I began to relax and clear my mind by my usual method, and went to my sacred space (that place inside your mind that is like your own personal Club Med). There, I called for the Old Wise Woman to come to me.
Now, the Old Wise Woman, you might think of Her as my "Higher Self," or as a "Guide" or perhaps the Goddess Herself. In a way, She is all three. I first met Her in meditation about 15 years ago. I asked Her if She were the Goddess. She answered, "I am the part of Her that is part of you." Whatever you decipher that to me, She is the one I look for when I have problems and seek answers to tough questions.
So I called to the Old Wise Woman, and She came down the path as usual. And I told Her I needed to figure out some of the moments in my life that helped set me on this path to the point I have come to (375).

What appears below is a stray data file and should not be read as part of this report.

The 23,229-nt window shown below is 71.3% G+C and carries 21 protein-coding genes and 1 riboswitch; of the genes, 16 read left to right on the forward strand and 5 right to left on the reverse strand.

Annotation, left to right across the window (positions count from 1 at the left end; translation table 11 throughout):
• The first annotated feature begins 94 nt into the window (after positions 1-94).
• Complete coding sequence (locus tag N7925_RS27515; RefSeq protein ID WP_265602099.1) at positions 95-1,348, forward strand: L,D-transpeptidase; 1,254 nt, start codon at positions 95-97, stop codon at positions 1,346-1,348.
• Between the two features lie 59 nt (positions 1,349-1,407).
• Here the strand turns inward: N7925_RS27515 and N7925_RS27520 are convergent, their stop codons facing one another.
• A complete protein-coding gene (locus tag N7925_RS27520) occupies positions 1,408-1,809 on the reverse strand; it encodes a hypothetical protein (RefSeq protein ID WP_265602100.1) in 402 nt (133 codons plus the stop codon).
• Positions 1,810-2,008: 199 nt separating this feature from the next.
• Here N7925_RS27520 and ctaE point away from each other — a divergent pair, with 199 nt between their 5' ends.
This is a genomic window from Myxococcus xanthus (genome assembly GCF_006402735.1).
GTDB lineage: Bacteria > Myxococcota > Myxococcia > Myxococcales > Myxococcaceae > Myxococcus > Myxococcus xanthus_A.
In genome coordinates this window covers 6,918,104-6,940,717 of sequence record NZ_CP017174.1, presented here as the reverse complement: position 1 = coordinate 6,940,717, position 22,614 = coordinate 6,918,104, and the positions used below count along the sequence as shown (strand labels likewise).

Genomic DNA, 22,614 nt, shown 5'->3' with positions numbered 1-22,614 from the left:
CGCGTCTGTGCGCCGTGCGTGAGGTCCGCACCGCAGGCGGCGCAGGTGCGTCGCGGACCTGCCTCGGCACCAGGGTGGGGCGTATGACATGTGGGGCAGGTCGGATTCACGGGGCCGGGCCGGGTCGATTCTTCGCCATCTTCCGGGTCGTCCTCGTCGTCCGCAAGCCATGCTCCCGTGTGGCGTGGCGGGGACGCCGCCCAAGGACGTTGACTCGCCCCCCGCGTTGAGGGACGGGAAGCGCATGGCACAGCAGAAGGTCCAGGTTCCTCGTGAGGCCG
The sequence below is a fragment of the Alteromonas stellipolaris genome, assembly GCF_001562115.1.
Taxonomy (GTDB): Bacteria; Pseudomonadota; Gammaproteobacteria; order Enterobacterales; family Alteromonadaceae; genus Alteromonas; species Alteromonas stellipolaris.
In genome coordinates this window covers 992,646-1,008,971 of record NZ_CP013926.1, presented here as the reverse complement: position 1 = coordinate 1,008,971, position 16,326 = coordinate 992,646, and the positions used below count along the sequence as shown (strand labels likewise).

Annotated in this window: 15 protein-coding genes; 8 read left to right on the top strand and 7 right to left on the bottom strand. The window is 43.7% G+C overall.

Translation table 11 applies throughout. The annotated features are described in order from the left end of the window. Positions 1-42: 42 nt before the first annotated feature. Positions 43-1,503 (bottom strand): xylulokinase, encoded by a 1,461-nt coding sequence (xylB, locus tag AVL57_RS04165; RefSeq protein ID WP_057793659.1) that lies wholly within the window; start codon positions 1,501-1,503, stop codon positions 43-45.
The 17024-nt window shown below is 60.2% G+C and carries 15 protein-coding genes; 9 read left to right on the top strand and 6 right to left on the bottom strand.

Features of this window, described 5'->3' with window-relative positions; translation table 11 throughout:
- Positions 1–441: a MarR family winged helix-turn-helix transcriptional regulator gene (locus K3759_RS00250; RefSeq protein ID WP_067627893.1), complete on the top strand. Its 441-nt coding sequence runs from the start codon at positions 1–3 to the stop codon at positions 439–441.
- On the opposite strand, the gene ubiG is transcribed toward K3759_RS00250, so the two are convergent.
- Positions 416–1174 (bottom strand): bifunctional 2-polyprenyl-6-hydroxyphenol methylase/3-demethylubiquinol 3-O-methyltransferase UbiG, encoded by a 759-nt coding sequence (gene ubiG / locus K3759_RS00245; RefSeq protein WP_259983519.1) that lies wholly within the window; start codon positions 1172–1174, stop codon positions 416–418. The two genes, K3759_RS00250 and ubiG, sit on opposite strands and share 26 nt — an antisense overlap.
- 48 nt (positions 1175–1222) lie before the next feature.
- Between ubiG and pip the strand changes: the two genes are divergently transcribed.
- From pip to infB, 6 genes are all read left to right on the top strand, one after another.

And She took me by the hand in some kind of Ghost-of-Christmas-Past type journey through my life.
Issues #1 - 12: My parents & my childhood diet. Yikes, my parents. Did they just set me on the wrong course from the start... soda pop like water. Oreo cookies for breakfast. Not just a few cookies-- one whole sleeve of the 3 packaged sleeves that come in the box. That's like 20 cookies. Another popular breakfast: graham crackers, evolving to half a box at a sitting. Midnight snacks: more cookies, ice cream, soda, etc., every night, because my mother thought you shouldn't go to bed hungry. This was all before I was even 8 years old. The issue is not that they fed me snacks, but that there was practically no limit to junk and sweets.
To top it off, meals were not at all healthy. Large portions of protein, often fried, and really big portions of carbs laden with fat and salt. Lots of fried stuff. Their idea of a vegetable was a can of corn dripping with butter and mashed potatoes along side your deep fried chicken cutlet. Lots of cold cuts. Lots of mayo. Lots of fast food. Lots and Lots and Lots of pasta. Huge portions. Ever growing. No limits.